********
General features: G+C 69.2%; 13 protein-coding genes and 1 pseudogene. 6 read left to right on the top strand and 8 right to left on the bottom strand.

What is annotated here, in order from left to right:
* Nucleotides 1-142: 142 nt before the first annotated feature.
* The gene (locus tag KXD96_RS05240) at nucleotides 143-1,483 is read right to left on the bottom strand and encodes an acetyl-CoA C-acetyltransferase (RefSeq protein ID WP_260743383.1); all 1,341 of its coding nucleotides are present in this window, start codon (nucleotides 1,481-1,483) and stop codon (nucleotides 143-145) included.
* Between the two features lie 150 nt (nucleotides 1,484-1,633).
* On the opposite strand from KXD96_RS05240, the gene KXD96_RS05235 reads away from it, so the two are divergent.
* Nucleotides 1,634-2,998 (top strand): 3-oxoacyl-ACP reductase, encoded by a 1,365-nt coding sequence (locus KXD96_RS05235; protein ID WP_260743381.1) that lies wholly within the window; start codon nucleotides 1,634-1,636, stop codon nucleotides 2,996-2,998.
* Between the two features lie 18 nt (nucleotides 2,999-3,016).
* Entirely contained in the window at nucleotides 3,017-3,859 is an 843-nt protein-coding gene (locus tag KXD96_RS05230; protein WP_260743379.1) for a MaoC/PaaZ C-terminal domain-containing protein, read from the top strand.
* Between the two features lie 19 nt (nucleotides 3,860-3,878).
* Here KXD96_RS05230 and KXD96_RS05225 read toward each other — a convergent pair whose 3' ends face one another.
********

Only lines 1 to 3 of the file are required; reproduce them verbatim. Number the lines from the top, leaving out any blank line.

General features: G+C 69.2%; 13 protein-coding genes and 1 pseudogene. 6 read left to right on the top strand and 8 right to left on the bottom strand.

What is annotated here, in order from left to right:
* Nucleotides 1-142: 142 nt before the first annotated feature.